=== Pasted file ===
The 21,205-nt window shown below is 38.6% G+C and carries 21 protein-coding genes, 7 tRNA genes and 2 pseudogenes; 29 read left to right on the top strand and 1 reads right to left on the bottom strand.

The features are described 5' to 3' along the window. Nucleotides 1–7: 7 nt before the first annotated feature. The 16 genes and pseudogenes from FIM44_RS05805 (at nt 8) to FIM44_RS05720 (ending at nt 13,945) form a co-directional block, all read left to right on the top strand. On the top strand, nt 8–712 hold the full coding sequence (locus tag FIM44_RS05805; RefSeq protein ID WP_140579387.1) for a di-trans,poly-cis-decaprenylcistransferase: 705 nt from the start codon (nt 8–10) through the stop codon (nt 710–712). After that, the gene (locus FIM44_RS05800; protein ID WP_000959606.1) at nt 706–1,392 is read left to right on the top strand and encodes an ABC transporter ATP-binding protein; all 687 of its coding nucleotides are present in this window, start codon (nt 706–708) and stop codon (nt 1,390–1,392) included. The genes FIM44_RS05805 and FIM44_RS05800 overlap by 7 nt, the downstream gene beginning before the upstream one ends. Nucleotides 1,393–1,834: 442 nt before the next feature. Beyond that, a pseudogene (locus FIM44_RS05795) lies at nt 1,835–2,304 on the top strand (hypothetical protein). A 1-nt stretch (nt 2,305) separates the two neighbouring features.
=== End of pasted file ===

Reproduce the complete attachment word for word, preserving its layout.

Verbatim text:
The 21,205-nt window shown below is 38.6% G+C and carries 21 protein-coding genes, 7 tRNA genes and 2 pseudogenes; 29 read left to right on the top strand and 1 reads right to left on the bottom strand.

The features are described 5' to 3' along the window. Nucleotides 1–7: 7 nt before the first annotated feature. The 16 genes and pseudogenes from FIM44_RS05805 (at nt 8) to FIM44_RS05720 (ending at nt 13,945) form a co-directional block, all read left to right on the top strand. On the top strand, nt 8–712 hold the full coding sequence (locus tag FIM44_RS05805; RefSeq protein ID WP_140579387.1) for a di-trans,poly-cis-decaprenylcistransferase: 705 nt from the start codon (nt 8–10) through the stop codon (nt 710–712). After that, the gene (locus FIM44_RS05800; protein ID WP_000959606.1) at nt 706–1,392 is read left to right on the top strand and encodes an ABC transporter ATP-binding protein; all 687 of its coding nucleotides are present in this window, start codon (nt 706–708) and stop codon (nt 1,390–1,392) included. The genes FIM44_RS05805 and FIM44_RS05800 overlap by 7 nt, the downstream gene beginning before the upstream one ends. Nucleotides 1,393–1,834: 442 nt before the next feature. Beyond that, a pseudogene (locus FIM44_RS05795) lies at nt 1,835–2,304 on the top strand (hypothetical protein). A 1-nt stretch (nt 2,305) separates the two neighbouring features.